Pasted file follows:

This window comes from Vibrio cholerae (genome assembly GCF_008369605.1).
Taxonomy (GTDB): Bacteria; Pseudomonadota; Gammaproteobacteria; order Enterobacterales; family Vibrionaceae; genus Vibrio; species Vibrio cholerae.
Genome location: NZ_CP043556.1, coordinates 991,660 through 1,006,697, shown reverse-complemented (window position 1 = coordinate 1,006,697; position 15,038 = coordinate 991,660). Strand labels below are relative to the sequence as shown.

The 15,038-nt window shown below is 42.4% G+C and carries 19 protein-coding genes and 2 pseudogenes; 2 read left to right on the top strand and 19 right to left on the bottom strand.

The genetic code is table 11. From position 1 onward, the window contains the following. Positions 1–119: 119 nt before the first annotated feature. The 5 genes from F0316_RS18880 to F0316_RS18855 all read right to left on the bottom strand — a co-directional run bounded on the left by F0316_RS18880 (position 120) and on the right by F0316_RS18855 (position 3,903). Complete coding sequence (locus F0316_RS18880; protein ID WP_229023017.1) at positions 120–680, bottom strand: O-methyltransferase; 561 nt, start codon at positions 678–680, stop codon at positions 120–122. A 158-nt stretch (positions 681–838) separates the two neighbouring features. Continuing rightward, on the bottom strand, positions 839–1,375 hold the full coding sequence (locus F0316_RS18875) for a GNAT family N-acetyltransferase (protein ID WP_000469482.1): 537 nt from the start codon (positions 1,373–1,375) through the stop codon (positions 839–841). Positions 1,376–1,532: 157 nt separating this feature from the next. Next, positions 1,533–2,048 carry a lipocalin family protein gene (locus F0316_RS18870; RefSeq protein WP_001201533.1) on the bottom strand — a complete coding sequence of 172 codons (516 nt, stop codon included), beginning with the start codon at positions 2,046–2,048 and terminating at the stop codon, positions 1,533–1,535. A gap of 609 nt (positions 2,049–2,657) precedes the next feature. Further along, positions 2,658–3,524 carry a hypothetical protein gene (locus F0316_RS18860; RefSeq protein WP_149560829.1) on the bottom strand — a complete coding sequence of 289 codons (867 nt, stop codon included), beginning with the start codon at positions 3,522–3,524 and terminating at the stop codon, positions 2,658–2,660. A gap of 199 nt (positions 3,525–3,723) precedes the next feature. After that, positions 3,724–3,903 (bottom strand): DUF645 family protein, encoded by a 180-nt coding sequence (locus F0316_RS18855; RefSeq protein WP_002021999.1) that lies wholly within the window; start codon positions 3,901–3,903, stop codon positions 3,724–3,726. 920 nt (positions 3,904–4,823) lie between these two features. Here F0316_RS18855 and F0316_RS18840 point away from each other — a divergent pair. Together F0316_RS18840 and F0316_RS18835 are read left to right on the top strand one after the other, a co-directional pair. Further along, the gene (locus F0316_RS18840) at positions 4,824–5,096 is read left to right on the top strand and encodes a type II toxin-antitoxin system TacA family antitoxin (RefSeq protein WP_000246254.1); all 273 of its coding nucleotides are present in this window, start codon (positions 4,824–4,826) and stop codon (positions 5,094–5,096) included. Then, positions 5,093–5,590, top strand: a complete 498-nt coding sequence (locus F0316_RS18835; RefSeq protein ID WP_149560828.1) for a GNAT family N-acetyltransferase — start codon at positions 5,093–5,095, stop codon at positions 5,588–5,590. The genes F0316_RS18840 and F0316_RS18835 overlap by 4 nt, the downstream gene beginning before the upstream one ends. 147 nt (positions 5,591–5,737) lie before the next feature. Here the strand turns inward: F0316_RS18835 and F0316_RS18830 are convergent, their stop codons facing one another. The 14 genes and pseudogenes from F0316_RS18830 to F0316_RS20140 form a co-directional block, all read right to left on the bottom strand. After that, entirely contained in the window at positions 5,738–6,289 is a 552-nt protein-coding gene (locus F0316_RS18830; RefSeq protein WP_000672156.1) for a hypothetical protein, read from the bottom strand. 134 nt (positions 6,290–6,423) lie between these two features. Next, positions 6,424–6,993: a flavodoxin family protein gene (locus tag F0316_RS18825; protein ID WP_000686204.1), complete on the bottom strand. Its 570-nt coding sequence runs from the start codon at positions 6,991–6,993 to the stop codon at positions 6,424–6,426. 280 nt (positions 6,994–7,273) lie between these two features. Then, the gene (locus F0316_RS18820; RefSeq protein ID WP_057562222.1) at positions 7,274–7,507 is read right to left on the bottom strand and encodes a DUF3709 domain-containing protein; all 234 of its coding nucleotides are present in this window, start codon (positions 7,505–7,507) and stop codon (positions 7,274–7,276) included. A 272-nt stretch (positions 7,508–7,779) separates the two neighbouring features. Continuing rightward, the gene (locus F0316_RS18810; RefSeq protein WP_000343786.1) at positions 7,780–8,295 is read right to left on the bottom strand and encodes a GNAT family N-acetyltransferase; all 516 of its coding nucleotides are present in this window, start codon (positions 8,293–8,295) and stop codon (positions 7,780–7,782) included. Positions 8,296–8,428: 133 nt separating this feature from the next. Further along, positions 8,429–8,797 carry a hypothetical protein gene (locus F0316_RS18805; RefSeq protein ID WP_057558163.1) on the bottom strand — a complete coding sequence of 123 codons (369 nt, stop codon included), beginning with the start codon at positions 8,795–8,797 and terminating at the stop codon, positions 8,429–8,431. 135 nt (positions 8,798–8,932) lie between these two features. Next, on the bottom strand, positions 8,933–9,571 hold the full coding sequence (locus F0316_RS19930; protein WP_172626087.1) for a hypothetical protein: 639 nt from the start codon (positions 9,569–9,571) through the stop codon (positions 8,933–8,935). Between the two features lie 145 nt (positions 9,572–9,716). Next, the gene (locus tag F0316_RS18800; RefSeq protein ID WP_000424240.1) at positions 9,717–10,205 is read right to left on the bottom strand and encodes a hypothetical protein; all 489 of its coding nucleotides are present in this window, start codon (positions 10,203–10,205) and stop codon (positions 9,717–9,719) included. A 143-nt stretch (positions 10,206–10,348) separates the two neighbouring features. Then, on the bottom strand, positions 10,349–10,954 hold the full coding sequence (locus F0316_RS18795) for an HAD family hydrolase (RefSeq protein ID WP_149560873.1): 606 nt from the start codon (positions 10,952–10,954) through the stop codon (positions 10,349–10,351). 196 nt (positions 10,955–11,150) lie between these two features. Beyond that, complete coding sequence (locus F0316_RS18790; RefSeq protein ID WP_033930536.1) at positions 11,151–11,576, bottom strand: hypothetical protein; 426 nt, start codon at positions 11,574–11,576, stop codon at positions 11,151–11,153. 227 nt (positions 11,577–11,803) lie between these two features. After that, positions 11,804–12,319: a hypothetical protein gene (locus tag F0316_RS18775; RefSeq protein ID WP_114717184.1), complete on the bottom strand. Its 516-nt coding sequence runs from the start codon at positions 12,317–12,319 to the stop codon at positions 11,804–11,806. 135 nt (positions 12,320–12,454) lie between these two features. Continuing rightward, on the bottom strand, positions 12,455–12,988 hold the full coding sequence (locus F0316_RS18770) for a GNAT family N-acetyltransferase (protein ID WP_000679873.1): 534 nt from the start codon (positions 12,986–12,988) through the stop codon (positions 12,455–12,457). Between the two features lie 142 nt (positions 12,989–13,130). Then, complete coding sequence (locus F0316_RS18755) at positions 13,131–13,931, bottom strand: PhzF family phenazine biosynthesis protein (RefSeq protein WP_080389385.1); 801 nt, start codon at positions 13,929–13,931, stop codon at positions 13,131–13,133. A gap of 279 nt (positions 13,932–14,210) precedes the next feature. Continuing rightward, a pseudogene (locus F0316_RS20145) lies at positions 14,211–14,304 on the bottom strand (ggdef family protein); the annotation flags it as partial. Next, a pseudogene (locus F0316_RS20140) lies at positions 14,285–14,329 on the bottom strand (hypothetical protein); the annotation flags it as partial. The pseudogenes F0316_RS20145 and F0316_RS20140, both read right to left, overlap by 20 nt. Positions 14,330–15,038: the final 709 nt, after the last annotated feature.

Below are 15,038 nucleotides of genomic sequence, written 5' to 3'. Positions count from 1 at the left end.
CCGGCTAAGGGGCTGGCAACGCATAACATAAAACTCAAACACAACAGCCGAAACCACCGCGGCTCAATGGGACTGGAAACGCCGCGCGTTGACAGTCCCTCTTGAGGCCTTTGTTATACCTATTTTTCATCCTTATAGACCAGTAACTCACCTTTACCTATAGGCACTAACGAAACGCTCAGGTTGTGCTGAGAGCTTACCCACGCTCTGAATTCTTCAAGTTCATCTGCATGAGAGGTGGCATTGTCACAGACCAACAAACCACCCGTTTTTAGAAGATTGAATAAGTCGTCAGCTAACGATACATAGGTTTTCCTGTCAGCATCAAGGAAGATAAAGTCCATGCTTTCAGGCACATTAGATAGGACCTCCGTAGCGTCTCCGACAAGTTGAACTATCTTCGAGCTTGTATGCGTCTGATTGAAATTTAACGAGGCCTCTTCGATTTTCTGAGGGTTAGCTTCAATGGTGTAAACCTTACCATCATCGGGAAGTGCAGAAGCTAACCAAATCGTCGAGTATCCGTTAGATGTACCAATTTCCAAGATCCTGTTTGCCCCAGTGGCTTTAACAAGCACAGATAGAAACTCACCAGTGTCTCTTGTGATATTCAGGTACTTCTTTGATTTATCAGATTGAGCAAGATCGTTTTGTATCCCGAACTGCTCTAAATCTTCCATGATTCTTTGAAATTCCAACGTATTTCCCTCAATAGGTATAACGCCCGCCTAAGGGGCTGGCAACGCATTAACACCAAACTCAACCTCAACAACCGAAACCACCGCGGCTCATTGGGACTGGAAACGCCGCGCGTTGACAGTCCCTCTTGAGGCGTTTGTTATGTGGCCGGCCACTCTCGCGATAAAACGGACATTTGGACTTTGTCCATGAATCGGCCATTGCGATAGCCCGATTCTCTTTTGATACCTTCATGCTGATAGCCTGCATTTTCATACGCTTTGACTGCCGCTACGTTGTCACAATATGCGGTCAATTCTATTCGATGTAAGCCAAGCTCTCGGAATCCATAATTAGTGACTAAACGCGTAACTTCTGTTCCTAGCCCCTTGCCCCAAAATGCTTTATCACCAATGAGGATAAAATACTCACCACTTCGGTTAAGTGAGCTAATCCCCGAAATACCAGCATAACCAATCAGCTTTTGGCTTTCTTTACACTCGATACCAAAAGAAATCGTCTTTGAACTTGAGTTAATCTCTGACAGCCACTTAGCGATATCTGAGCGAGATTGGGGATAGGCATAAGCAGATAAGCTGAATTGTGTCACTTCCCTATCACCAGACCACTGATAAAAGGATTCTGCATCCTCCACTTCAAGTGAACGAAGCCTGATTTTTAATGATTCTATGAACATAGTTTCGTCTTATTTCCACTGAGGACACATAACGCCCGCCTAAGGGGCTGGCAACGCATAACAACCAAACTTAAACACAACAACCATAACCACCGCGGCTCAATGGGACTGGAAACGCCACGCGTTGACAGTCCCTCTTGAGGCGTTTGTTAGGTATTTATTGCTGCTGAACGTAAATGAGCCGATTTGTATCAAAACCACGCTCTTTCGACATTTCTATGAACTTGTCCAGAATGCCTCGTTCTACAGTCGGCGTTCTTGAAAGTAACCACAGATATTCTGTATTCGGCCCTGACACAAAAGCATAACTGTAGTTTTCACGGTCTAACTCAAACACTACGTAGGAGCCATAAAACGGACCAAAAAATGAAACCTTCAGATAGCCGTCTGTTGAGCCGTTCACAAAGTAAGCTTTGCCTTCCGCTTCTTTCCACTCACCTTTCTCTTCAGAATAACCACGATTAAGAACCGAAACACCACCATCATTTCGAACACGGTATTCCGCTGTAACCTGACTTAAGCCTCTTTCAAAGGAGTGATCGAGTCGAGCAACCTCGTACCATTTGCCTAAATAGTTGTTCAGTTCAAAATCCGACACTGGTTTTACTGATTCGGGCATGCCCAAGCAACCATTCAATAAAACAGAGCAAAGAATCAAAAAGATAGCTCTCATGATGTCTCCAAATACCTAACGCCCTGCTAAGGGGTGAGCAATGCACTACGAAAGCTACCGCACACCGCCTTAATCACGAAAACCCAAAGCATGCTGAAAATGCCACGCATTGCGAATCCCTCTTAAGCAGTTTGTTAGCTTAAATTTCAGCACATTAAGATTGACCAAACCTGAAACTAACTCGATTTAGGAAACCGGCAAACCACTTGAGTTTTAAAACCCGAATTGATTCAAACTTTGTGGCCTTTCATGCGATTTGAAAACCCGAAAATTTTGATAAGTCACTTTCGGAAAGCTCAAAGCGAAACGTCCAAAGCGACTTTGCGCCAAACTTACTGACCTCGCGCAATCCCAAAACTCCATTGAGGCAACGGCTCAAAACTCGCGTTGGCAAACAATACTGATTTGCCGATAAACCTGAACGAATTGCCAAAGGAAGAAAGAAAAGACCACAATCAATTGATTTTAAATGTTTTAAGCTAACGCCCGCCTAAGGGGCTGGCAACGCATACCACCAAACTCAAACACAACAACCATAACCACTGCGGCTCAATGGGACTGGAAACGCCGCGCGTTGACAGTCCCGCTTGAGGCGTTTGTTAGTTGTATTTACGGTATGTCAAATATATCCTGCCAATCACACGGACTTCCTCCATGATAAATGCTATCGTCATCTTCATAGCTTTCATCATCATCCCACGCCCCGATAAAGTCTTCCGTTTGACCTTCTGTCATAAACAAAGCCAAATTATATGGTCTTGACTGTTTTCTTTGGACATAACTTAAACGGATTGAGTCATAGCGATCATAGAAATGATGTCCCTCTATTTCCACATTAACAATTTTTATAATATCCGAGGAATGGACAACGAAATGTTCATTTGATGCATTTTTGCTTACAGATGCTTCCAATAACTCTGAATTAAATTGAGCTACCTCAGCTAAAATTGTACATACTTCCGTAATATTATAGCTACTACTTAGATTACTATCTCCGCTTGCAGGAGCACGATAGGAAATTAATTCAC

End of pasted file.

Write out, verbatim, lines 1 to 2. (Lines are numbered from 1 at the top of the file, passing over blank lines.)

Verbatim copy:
This window comes from Vibrio cholerae (genome assembly GCF_008369605.1).
Taxonomy (GTDB): Bacteria; Pseudomonadota; Gammaproteobacteria; order Enterobacterales; family Vibrionaceae; genus Vibrio; species Vibrio cholerae.